Mediterranean Europe Will Continue Dealing with Migrant Crisis Instigated by Germany Despite Alleviation Efforts
The European Union has announced a new immigration and asylum policy based on the so-called solidarity of its members. However, this initiative will once again not receive unanimous support from all 27 member states. Since Germany instigated the migrant crisis five years ago, the EU is still figuring out how to clean up this catastrophic mess that has further crippled frontline Mediterranean EU member states. In 2015, German Chancellor Angela Merkel opened the doors of her country to millions of illegal immigrants coming from not only the Middle East, but also from Africa, economically straining and pushing the resources of frontline states like Greece and Spain beyond their limits. This was despite them already struggling with a severe economic calamity since the 2008 Global Financial Crisis.
Germany, whose employers were delighted to see the arrival of cheap labour, closed its borders when it decided it had received enough migrants and gave no warning to other EU members. Merkel then quickly agreed to gift Turkish President Recep Tayyip Erdoğan €6 billion to close Turkey’s borders with Greece to significantly reduce the entry of illegal immigrants into the EU.
The subsequent distribution of immigrants became a major issue, especially as the Visegrad Group – Hungary, Poland, Czechia and Slovakia – refused to take any of the hundreds of thousands of illegal immigrants stuck in Greece and other Mediterranean EU countries. Other countries just wanted to receive a handful of the migrants stuck in Mediterranean Europe.
Today, German politician Ursula Von der Leyen from Merkel’s Christian Democratic Union (CDU), is the president of the European Commission. She intends to present a new mechanism. In EU technocratic jargon she described the mechanism as “a new governance of migration.” Currently, illegal immigrants who arrive on European territory are obliged to register in the first country they arrive in. Naturally, the countries most affected by this doctrine have been Greece, Malta, Italy and Spain, but also Portugal and Cyprus to a lesser extent. As an example, an illegal immigrant who entered France through Spain must return to Spain to seek asylum as they cannot do it from France.
Von der Leyen says this doctrine will be replaced by “a strong solidarity mechanism,” but is refusing to specify further details until the official presentation of the plan later this week. However, Mediterranean Europe is naturally suspicious there will be no meaningful changes after Germany left these countries to deal with a crisis it created to get a rapid influx of cheap labour. The Turkish-German pact has been manipulated at will by Ankara as it knows that it can exert pressure on the EU by unleashing a migrant crisis, just as it attempted to do again in March of this year when Turkey told tens of thousands of illegal immigrants that the gates to Greece were now open. However, Turkey can also pressure Germany as millions of Turks now live and vote in the European country after initially arriving in the 1950’s and 1960’s to be temporary cheap labour in German industries. What was initially meant to be temporary workers in German industries turned into a thriving community now numbering millions of individuals today, many of whom act as a fifth column to serve Erdoğan’s interests in Germany.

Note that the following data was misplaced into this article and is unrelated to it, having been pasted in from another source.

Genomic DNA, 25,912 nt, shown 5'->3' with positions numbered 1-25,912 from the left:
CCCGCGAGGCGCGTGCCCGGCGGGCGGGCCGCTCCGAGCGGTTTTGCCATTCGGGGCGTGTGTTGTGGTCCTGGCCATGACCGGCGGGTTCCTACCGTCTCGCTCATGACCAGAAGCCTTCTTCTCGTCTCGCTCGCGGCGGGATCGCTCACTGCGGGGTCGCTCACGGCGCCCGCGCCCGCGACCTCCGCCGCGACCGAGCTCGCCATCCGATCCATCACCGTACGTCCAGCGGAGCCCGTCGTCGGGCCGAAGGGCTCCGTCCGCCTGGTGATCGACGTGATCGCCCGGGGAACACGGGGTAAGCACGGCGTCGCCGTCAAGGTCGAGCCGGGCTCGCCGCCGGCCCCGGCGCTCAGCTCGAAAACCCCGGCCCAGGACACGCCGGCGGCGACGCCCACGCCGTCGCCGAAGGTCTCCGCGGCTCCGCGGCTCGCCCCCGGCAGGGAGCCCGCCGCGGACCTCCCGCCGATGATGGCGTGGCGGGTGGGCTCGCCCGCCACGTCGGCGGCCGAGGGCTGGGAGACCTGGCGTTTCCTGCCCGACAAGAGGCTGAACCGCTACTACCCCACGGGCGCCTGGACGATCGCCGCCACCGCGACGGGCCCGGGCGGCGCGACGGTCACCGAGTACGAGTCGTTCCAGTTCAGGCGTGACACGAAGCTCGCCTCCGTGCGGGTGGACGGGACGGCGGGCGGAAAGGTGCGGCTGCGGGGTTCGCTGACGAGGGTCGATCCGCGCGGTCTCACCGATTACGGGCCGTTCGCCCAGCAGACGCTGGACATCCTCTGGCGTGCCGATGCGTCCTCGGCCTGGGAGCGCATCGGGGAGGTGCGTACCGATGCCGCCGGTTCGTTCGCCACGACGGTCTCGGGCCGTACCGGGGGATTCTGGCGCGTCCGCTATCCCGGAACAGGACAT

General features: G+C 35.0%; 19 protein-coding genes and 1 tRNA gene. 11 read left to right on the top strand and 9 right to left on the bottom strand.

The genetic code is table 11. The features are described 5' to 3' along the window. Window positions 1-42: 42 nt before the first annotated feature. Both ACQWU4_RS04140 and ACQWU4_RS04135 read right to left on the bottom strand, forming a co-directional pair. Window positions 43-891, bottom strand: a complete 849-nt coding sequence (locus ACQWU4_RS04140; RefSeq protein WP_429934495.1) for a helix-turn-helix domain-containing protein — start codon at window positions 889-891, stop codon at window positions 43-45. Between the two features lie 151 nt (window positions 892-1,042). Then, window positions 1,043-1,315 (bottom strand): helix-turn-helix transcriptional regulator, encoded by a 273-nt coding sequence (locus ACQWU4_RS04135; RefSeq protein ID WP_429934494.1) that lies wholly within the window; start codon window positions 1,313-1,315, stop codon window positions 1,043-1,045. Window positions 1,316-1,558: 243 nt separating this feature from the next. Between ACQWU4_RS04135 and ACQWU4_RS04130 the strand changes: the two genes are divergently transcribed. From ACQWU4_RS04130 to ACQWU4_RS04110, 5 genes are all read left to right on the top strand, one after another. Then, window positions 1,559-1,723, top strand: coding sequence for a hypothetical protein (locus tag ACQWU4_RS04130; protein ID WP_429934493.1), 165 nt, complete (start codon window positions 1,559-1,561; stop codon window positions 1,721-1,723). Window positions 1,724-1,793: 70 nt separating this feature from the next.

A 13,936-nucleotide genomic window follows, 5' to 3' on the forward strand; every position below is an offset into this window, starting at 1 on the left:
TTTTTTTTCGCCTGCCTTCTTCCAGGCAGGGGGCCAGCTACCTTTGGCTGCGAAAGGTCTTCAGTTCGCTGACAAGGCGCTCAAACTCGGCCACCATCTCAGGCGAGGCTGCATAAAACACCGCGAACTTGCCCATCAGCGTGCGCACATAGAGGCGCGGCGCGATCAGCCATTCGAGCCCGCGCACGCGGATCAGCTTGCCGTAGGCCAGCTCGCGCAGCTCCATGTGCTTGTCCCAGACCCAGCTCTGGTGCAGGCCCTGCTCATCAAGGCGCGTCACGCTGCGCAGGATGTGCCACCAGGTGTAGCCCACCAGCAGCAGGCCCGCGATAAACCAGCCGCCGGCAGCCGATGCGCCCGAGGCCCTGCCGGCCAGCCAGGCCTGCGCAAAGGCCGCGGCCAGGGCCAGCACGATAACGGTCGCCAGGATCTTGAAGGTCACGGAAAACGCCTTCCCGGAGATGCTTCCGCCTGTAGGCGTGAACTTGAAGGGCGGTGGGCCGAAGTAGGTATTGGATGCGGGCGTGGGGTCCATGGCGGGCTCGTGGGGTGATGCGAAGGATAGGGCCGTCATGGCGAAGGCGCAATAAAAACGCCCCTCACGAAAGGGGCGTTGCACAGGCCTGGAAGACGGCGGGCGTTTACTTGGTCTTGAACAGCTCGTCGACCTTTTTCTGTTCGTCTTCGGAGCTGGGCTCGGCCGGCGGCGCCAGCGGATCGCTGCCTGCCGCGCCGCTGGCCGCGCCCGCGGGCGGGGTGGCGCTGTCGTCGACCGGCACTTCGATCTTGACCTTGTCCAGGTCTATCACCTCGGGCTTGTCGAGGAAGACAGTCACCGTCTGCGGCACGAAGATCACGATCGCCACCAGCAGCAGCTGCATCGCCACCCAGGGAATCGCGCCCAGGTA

The situation on the once peaceful Greek island of Lesvos, where the local people have suffered from a massive spike in vandalism, theft, rape and murder since the migrant crisis began in 2015, is becoming untenable. This is especially apparent since the Moria camp, the main migrant camp on Lesvos, was destroyed in a fire started by Afghan asylum seekers earlier this month. This is what sparked the EU’s latest initiative to deal with the migrant crisis.
In these circumstances, no matter how much pressure is exerted on Central European countries, they will not submit to EU demands that they must accept some the hundreds of thousands of illegal migrants based mostly in Greece, Italy, Spain and Malta. Media in Central European countries suggest that they welcome people from Ukraine, Russia, Georgia and Armenia because of shared cultural and moral affinities, but not from Afghanistan, Pakistan, Congo and Somalia, where most of the illegal immigrants are from.
In fact, earlier this year, former Polish Prime Minister and current Member of the European Parliament, Beata Szydło, said that the members of the Visegrad Group will not endure blackmail on migration issues from the EU. The Visegrad Group believe that mass migration from outside of their cultural sphere will lead to the ghettoisation of many of their towns and cities, just like what happened in many areas of France, Belgium, Sweden and Germany. As the Visagrad Group will likely not adhere to the suggestions that will be made by Von der Leyen later this week, Mediterranean Europe will once again face an inefficient EU that will do little to alleviate the pressures of the migrant crisis launched by Germany’s continuous endeavour to find cheap labour.